In essence, he complained why some people are taking them to task for not voting. At the same time, despite having not voted, he asserted his right to bewail current and future government incompetence and malfeasance because he supposedly pays his taxes. (Well, honey, everyone, from the lowly basurero to the scandalously rich Chinese-Filipino taipans—in their own circuitous and opaque ways–does.)
Now this part was the ultimate copout: can’t people just leave them alone and respect their decision not to vote because doing so is a form of “silent protest?” In short, he was trying to make it sound noble because he and his ilk were making a “statement.” God, I nearly went for and hit the unfriend button.
Let’s go first to the idea of taxes. My dear boy, even the ancient Romans were compelled to pay taxes. But were they individually given the right to choose their leaders? Did women, who were considered property of the menfolk, even figure in the equation?
It was their esteemed senators, employing both fair and foul means, who did the choosing for them. And should they so much as grumble about how onerous those stupid taxes were, they were either banished into exile in some remote colony in North Africa or, worse, fed to the lions at the coliseum.
Jesus H. Christ!
The Jews, who were under the Romans for a time, didn’t fare any better. They had it worse! Suspected tax evaders and rabble-rousers weren’t treated with kids gloves. Jesus, they were crucified!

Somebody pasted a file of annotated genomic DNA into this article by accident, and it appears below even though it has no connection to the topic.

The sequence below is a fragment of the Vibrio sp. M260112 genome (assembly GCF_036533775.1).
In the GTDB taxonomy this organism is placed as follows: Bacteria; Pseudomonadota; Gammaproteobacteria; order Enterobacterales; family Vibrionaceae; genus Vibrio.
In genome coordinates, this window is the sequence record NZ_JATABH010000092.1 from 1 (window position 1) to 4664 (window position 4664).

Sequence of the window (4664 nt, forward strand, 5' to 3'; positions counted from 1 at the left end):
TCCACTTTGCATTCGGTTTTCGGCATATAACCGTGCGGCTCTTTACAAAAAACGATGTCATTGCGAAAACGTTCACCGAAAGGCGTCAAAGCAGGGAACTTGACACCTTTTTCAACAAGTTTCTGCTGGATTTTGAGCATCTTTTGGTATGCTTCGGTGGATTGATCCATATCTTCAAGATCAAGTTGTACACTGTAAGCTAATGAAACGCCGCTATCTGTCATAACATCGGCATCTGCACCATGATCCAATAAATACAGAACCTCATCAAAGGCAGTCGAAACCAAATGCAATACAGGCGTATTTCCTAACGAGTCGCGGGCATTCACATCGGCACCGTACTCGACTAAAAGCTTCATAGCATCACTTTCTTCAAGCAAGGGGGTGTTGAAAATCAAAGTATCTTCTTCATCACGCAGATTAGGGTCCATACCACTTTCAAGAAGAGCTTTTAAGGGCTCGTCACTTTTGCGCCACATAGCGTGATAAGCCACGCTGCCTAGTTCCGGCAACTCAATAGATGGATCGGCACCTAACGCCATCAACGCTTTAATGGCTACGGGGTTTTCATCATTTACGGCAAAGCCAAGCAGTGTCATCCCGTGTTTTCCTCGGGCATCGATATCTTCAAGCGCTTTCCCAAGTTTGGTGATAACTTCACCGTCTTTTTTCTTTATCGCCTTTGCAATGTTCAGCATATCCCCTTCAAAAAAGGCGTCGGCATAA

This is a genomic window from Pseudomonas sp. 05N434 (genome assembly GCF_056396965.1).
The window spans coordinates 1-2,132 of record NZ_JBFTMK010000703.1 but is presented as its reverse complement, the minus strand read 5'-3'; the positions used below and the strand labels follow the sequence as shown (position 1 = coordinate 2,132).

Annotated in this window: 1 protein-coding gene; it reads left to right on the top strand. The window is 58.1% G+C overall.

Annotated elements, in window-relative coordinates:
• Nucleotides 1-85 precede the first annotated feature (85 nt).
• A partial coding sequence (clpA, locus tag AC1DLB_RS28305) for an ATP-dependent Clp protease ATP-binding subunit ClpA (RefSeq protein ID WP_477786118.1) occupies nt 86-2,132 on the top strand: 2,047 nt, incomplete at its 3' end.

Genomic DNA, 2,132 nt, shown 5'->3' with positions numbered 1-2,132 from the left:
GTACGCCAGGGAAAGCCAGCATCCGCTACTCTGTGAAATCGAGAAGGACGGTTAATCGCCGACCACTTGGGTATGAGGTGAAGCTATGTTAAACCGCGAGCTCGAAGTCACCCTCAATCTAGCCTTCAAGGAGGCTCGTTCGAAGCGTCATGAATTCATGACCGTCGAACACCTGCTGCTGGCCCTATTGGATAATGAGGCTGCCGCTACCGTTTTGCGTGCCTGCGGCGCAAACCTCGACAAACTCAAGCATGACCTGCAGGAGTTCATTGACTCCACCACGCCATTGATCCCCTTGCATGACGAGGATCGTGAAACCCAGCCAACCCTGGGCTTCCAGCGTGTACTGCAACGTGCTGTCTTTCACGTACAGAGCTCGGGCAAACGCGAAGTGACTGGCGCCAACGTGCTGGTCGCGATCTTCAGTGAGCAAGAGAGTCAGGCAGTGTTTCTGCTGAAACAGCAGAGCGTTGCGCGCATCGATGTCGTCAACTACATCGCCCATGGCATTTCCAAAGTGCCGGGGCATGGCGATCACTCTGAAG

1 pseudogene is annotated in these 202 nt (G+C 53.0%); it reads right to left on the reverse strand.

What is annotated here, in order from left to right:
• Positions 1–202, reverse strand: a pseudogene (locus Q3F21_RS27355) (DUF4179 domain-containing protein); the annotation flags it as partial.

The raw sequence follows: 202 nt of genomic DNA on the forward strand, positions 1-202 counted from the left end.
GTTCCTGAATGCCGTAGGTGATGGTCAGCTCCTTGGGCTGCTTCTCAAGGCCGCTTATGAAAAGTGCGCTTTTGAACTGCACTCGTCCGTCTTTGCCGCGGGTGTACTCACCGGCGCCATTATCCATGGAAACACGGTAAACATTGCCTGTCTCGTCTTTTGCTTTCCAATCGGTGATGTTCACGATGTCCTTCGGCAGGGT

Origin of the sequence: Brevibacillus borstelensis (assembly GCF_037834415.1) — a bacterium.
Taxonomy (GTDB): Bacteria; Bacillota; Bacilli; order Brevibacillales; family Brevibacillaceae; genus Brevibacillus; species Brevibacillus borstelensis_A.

Having come of age in the Philippines at the cusp of the Marcos dictatorship and the restoration of democratic institutions afterwards in 1986, I find it personally offensive for people to treat voting lightly. I’m not begrudging them if they choose to snub such an exercise, but to proudly declare it to the world as if it’s the most normal and most noble thing to do is for me the height of chutzpah. It’s tantamount to spitting on the dead.
Yes, it’s their right not to vote. But I find it totally unacceptable to justify it publicly with such an overused excuse of making a statement. Tell that to the countless teachers and poll watchers who were gunned down through the decades, some of them clutching ballot boxes soaked in their own blood, just to ensure that the sanctity of the entire exercise was upheld.
While not a few people in remote corners of the globe are being oppressed, even paying with their lives this very moment, just to be heard through the ballot, we Filipinos have won the right to chart our future course peacefully by electing our leaders. And here you are, straight face and all, making a “silent protest.”
Quoting Whoopi Goldberg in “Sister Act,” I only have two words for you and your ilk. And they’re not what was ultimately said in the movie.
More often than not, and my friend Armando agrees, such an excuse is simply a mere if brazen ploy to cover up for one’s laziness. Yes, you have the right not to vote. But, no, you may not complain of the outcome now and in the near future. Since you’ve made a “silent protest” not to exercise your right and duty to vote, you’re also expected from now on to make a silent complaint if things didn’t turn out your way.